My Weakness: Minimalist Homeschooler and books

I love books.

I love curriculum.

I love new projects.

My problem in the past has been doing too much.  Too many projects on a topic, and none of them reach the depth that I want with the topic.

I mentioned that I am selling off over 100 books on Craig’s list.  So far 22 have sold.  I also have four bags of books to go to Powell’s, books that are fluff, or we have out grown.  I will get more credit for buying books than receiving cash, so I need to go with a plan.

My favorite books are related to history and science.  The history books are great for the kids.  Most all of the ones on our library shelves are our favorites and no one will part with them.

The science books have often been dry and not very inspiring.  They look great, but we could really par down on the numbers.

Music books.  Sorting through our piles of music, I can see the stages that we have gone through.  First level was the recorder and violin.  After a year we focused exclusively on the violin.  I could get rid of those recorder books, no one is going back to the recorder.  After several years of violin, one-by-one, both kids have switched to cello.  Do we really need to keep those violin books?  And the cello books, I do think we should hold on to those, as the kids continue to tutor/coach younger students and they are good reference books.

Dictionaries.  Picture, Intermediate, Advanced, and the Webster.  I think we will keep all.

Why not use the library?  That would be perfect minimalist homeschooling.  But we do.  We just keep a number, a large number of books on the shelves as these are the ones the kids go back to.  It is hard to do unit studies if the books are already checked out, we need them for several months, or we remember a topic and want to just go reference it for a moment.  Financially, the collection of these books has been cheap.  Most of them have come through gifts, garage sales, library book sales, and paperbackswap.com.  For the amount of time spent reading the books, the fifty cents at the book sale has been well worth the financial investment.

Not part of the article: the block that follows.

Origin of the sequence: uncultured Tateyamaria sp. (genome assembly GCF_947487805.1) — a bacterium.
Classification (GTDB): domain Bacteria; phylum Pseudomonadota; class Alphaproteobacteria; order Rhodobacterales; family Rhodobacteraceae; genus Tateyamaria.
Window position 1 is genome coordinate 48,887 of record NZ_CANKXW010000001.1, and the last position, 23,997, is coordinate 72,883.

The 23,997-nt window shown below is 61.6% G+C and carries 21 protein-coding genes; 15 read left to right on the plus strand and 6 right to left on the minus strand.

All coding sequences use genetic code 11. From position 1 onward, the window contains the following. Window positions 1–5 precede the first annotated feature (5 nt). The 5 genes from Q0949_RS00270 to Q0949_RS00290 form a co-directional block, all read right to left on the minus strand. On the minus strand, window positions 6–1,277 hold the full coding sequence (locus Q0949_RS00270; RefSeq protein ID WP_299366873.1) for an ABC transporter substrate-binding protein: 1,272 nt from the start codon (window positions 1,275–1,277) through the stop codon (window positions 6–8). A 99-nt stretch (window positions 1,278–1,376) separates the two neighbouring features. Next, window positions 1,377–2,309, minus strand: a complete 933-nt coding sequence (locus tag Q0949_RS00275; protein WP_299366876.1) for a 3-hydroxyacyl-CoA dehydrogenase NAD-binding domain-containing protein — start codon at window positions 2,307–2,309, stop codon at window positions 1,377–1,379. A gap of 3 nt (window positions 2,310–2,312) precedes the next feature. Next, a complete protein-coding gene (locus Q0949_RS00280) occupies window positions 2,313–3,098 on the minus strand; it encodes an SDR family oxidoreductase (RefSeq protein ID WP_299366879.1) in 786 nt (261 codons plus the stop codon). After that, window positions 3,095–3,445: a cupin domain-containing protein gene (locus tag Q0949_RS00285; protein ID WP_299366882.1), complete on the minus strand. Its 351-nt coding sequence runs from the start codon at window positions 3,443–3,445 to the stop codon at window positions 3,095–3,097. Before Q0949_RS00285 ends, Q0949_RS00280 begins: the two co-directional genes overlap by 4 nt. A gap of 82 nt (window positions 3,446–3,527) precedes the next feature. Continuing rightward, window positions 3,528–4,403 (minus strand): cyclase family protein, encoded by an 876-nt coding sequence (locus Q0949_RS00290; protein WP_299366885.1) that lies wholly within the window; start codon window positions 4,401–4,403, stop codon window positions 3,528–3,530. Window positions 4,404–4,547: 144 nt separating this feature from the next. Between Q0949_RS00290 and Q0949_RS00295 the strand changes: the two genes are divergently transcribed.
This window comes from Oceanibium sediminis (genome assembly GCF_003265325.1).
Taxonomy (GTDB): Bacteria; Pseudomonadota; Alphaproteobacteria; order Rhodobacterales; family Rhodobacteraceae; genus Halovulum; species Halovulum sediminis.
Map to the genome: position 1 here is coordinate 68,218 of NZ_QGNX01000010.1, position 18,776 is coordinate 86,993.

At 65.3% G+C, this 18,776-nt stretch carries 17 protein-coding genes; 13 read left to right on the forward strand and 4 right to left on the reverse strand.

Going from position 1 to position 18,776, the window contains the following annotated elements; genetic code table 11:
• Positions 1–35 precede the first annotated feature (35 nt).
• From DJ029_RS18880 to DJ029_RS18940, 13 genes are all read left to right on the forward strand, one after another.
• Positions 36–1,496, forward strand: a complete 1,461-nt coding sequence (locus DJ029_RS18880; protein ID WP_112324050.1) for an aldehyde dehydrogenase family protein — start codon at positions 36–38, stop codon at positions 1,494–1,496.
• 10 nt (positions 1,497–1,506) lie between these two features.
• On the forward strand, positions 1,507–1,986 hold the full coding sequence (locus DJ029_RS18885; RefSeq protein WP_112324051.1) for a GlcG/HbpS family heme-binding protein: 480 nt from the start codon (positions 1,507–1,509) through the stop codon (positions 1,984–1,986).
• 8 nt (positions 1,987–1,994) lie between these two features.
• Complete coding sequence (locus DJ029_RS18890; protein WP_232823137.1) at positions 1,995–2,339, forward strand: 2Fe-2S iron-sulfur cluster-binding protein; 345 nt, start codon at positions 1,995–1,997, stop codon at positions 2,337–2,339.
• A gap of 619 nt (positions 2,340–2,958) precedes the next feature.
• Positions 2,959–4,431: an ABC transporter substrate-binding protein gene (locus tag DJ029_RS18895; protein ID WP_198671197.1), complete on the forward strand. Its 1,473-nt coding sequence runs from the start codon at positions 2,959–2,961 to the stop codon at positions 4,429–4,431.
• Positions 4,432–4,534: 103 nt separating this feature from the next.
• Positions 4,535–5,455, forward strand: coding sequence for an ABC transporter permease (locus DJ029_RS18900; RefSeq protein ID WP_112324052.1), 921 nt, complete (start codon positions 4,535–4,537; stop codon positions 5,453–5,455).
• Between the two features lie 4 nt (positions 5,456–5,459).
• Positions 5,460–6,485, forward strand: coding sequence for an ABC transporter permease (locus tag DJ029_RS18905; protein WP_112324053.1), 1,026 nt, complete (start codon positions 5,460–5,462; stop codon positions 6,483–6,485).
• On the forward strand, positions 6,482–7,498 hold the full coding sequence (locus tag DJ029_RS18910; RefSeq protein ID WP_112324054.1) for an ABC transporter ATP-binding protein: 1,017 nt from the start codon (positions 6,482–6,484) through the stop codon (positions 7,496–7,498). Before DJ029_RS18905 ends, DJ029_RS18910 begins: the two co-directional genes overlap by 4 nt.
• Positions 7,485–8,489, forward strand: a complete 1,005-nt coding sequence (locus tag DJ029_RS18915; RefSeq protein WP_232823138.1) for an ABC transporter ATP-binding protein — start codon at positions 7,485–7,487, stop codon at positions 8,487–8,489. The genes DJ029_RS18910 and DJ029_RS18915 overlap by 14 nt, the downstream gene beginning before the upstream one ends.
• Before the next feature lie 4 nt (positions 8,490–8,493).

The books are only a part of the issue.  It is the search for the final project.  Wrapping up the studies.  Spending time decluttering the crafts from the projects.  I need to just let go of some of these great ideas and develop one unit study to focus on.

1 Comment

  • my8rgrt

    July 3, 2015 at 7:43 am Reply

    Anne, thank you so very much for all of your posts. My journey to a minimalist lifestyle has finally hit my homeschooling journey. As a result it looks as though the war of the century has happened in my dining room. I am ashamed to admit that I have discovered quite a few curricula that was purchased more than once. I have been struggling so much with the decisions in this room. I have given away over two hundred books, and still have way too many. Those were the reading for fun books. The school stuff just seems beyond my releasing capabilities. We are blessed with nine children. I have homeschooled from the beginning. My reasons echoed your own. We now have one child who has graduated, and one little nine month old. Seven children in between, all in various stages of learning. My oldest daughter gave me a grand idea. Instead of choosing wich curriculum to keep based on what I already owned, I should make a list of what I want to teach. Then I will ‘shop’ from my own ‘store’, and then part with whatever I will not be using. It is incredibly encouraging to hear from someone with your perspective. I have so enjoyed reading your posts and having so many of them resonate with me! Here’s to less and more! ~Amy

Please take a moment to share your minimalist homeschooling ventures.

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